Ashley Rindsberg
Ashley Rindsberg
Novelist & essayist.

The New York Times Is Burying Sarah Halimi

© Claude Truong-Ngoc / Wikimedia Commons

Almost 80 years ago, the New York Times ran on its front page a story about the death of a man from Iceland. His name was Thordur Sigursson. He was 22 years old. He died by a bullet to the stomach.

Of course, other stories made the front page that day, including Roosevelt’s effort to resolve a labor dispute and a report about a missing plan carrying the Soviet ambassador to the US, and his American counterpart. But one story in particular did not make the cut.

That day, November 14, 1941, the Times published an article with a deceptively simple headline. Titled “Goebbels Spurs Abuse for Jews,” the article reported in a flat, measured tone that, “Dr. Goebbels promulgated a new ten-point charter for the Nazi campaign against the Jews. He exhorted all Germans to harbor no sympathy for the Jews in connection with the government’s measures against them.”

The article went on to quote Goebbels, who said, “In this historical showdown every Jew is our enemy, regardless of whether he is vegetating in a Polish ghetto or delays his parasitic existence in Berlin or Hamburg, or blows the war trumpets in Washington or New York.” The article concluded with Goebbels’s own conclusion—that it was Germany’s determination to “finally finish” the Jews.

The article was printed on page 11. It was one of hundreds of stories about the murder of six million Jews in Europe that were buried on page 11, or 14, or 20, or not covered at all. All of which leaves us asking: How do we explain such a thing?

It took me years of researching and writing The Gray Lady Winked, my book about the how the New York Times’s misreporting radically alters history, to learn that there is an explanation. It is, of course, complex. It’s also grotesque. It concerns the strange, contorted beliefs of the Ochs-Sulzbergers, the dynasty (or, given that for 120 years it has handed power from male heir to male heir, the patriarchy) that has owned and controlled the New York Times for well over a century.

What I learned writing The Gray Lady Winked is that knowing the explanation doesn’t make the phenomenon easier to understand. In some ways, it makes it harder. We could discuss the warped religious ideologies of the Sulzbergers, or their trauma as German Jews, or myriad other factors. In reality, none of these explanations help us understand something as unjust and cruel and derelict of duty as the New York Times’s years-long, systematic burying of the Holocaust. Like some burned out old hulk of a building no one is going to tear down, it’s simply there.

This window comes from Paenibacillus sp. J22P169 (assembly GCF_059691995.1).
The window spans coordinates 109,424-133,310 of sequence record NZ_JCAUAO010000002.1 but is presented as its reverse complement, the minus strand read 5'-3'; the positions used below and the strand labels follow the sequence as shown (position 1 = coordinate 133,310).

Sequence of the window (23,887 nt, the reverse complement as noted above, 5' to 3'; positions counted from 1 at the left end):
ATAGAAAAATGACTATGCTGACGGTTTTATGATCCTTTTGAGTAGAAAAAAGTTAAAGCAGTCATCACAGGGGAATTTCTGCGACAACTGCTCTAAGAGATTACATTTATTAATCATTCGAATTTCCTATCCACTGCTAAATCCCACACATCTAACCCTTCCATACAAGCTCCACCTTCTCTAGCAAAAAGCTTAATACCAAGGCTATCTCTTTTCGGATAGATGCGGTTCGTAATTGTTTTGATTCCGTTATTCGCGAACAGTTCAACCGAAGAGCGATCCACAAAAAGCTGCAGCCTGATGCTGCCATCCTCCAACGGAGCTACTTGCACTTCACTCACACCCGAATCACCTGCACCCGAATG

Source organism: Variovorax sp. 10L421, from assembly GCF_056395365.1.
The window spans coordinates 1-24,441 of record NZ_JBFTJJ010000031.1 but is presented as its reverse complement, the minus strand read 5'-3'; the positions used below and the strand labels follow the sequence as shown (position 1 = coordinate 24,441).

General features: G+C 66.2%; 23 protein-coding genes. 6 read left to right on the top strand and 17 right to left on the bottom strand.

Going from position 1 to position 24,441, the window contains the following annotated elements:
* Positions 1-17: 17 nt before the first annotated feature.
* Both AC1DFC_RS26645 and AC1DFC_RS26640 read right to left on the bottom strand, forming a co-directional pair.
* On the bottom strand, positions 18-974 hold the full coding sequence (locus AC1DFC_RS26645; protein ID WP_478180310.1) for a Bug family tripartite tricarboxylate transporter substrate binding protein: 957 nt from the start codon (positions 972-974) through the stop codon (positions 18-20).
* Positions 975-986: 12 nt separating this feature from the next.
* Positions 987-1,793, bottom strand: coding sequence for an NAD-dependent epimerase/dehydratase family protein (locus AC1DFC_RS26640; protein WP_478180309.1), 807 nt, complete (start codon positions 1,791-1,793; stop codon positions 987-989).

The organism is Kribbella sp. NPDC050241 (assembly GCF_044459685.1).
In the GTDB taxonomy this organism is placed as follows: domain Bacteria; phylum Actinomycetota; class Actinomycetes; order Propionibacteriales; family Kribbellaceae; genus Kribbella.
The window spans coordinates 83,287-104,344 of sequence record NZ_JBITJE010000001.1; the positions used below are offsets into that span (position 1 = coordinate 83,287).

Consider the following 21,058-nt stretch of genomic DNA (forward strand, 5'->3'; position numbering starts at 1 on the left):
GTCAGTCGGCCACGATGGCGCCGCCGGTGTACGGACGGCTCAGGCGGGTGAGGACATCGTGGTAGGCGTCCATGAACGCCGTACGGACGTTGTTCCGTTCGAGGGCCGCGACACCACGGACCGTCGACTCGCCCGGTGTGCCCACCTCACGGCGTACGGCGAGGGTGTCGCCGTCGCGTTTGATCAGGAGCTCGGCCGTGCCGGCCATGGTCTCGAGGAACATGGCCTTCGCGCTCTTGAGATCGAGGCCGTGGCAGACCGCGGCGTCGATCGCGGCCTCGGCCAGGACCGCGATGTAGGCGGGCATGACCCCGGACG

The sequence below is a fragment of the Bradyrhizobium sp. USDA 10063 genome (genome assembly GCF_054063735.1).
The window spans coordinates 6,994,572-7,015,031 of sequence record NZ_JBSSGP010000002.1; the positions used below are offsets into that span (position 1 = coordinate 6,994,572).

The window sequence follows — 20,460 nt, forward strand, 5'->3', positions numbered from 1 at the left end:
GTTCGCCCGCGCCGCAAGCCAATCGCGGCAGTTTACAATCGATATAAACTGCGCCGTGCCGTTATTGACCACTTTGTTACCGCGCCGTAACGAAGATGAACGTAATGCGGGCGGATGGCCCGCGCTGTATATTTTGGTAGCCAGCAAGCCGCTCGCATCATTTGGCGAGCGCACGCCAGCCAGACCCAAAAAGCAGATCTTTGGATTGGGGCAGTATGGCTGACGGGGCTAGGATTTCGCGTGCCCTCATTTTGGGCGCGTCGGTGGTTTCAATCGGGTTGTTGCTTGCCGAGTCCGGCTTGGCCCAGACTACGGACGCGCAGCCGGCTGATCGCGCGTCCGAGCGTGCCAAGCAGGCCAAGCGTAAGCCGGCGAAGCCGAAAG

But that fact underlines the scarier point: it is indeed still there. This week, the High Court of France snuffed out any hope for justice in the brutal, racist murder of Sarah Halimi when it held that the alleged murderer—who reportedly beat the 66-year-old woman for an hour before throwing her out her own window—could not be held culpable for the crime. There wasn’t even a trial. The reason? He’d smoked marijuana before committing his enormity. Et voila.

The miscarriage of justice is obvious. For the Jews of France, it’s nothing new. But what can we say to ourselves when we look to America’s most influential news outlet, the New York Times, and realize that, aside from one single news report about the High Court’s decision published this week, there has been no coverage of Mrs. Halimi’s murder in the five years since it took place? How do we explain such a thing?

It could be that the Times had too much news to report on the day after Mrs. Halimi’s murder, April 5, 2017, when, had it been covered, the reporting would have run. But the paper did find room to commemorate the life of a Bronx chess champion and, separately, a civil rights activist, who both died at 87. It covered the release of an Australian professor who had been detained in China. It explored whether the Chinese premier would golf with President Trump at Mar-A-Lago (he would not). And it included a report on the murder of a Muslim man in India, allegedly beaten to death by “cow vigilantes.”

But not Mrs. Halimi.

In fact, were it not for two courageous columns by Bari Weiss, the New York Times would have remained ignorant of the crime—a crime that at least possibly included a racial motivation and was part of a much larger trend that had exploded into view on numerous occasions in Paris. Again, we’re forced to ask: How do we explain such a thing?

Perhaps the answer lies in the experience of Weiss, almost the only person at the thousand-some news organization to write about Mrs. Halimi. In her resignation letter to the New York Times’s publisher, A.G. Sulzberger—great-grandson of the Sulzberger who deliberately buried the Holocaust—Weiss detailed the intolerable atmosphere of intimidation and harassment she faced at the Times for not carrying water for an ideology she did not share. A frequent comment Weiss heard about her reporting was that she “writing about the Jews again,” apparently an offense at the Times that is still not easily forgiven.

And again we’re forced to ask: How do we explain such a thing?

The Gray Lady Winked will be released May 3. It is currently available for pre-order.

About the Author
Ashley Rindsberg is an author, essayist and freelance journalist. In 2010, Rindsberg traveled to Nicaragua to investigate the disappearance and death of his best friend, an experience that inspired his novel, He Falls Alone. Rindsberg is also author of The Gray Lady Winked, a work of non-fiction which looks at how the New York Times’s reporting shapes the world.
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